Great!

The only non-production Unix I have have access to is on the z/OS machines, and even then it's limited. There are no "learning" or "test" Unix/Linux boxes here, at least none that are open to the general IT population for this sort of use. Anyone around here who DOES do this sort of work has a set of specialized (i.e. read "expensive") development tools that I don't and never will.
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Bill O'Boyle

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PostPosted: Tue Mar 16, 2010 12:36 am    Post subject: Reply to: How are we supposed to learn new things?
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Kevin,

I believe they're letting all the "seasoned" folks shrivel up and rot, to justify moving onto newer technologies and the usage of more "Java" kiddies.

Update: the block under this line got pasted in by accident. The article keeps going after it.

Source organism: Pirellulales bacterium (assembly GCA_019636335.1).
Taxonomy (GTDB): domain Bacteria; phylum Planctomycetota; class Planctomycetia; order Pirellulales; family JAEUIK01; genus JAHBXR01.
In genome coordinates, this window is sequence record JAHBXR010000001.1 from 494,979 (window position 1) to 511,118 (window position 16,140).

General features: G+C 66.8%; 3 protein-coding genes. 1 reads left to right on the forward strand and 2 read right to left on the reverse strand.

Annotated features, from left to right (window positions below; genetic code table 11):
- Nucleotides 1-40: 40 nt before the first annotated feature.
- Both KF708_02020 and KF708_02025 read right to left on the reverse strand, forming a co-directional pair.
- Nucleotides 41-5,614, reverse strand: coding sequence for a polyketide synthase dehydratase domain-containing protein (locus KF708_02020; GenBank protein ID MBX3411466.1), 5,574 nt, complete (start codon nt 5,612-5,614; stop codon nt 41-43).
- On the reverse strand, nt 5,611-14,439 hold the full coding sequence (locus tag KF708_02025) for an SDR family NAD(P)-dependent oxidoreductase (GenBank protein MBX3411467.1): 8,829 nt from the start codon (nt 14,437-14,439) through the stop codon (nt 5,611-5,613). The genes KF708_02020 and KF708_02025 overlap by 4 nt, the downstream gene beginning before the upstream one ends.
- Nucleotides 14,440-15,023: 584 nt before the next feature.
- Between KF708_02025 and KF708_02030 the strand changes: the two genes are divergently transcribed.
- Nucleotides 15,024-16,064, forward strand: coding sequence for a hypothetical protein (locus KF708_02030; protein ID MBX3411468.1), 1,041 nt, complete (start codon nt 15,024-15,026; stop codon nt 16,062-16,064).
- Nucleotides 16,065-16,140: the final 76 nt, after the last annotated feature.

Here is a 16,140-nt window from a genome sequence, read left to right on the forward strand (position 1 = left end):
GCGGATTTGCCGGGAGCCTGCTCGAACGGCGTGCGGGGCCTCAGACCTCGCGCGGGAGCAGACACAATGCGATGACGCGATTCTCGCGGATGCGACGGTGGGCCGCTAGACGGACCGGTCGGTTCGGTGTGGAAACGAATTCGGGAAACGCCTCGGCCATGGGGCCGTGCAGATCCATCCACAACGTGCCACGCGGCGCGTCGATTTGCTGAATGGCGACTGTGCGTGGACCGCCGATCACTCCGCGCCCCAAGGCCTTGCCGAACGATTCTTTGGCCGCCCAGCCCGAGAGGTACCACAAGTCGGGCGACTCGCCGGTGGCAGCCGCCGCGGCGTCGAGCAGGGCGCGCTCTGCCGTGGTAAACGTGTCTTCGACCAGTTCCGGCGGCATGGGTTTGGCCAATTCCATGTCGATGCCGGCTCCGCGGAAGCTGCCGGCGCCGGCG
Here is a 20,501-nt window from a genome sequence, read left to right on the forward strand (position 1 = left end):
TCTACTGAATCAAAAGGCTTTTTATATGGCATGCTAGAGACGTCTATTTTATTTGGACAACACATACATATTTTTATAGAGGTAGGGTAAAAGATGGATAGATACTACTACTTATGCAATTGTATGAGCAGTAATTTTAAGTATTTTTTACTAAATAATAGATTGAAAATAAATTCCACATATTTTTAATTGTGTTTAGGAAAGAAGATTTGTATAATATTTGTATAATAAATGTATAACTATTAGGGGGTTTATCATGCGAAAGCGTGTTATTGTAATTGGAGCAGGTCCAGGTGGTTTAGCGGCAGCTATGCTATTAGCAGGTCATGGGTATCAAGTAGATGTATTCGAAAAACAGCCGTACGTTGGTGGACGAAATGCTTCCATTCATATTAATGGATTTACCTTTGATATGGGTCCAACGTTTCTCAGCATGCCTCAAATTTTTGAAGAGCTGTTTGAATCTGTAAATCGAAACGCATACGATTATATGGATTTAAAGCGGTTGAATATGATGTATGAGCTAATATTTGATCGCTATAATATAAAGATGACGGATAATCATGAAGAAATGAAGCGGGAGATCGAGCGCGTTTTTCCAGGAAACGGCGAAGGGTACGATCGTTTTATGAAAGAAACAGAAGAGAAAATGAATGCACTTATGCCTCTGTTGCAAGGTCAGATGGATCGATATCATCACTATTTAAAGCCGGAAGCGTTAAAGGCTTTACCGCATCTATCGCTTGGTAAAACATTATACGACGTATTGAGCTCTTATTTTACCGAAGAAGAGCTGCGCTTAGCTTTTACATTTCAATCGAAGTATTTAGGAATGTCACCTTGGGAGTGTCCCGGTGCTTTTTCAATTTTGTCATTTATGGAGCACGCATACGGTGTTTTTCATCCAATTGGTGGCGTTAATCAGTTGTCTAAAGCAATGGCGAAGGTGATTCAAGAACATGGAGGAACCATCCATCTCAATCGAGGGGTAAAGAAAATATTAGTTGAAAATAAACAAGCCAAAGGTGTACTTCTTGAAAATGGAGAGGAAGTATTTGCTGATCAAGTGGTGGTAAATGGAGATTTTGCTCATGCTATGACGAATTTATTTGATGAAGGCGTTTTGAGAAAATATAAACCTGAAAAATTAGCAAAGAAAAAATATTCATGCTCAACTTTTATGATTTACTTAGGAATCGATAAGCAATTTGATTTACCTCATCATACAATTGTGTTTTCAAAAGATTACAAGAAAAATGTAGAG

We're doomed when the COO/CTO (who probably grew up without Mainframe exposure) buys into the old "Legacy Systems are Dead" nonsense.

I hear you all too clear and I feel like a US Steelworker in the late 1970's.

IBM is playing both sides of the equation.

FWIW, the NYSE moved off of Mainframes and onto Unix boxes about 16 months ago. That was huge....

Regards,

Bill
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superk

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PostPosted: Tue Mar 16, 2010 12:51 am    Post subject: Reply to: How are we supposed to learn new things?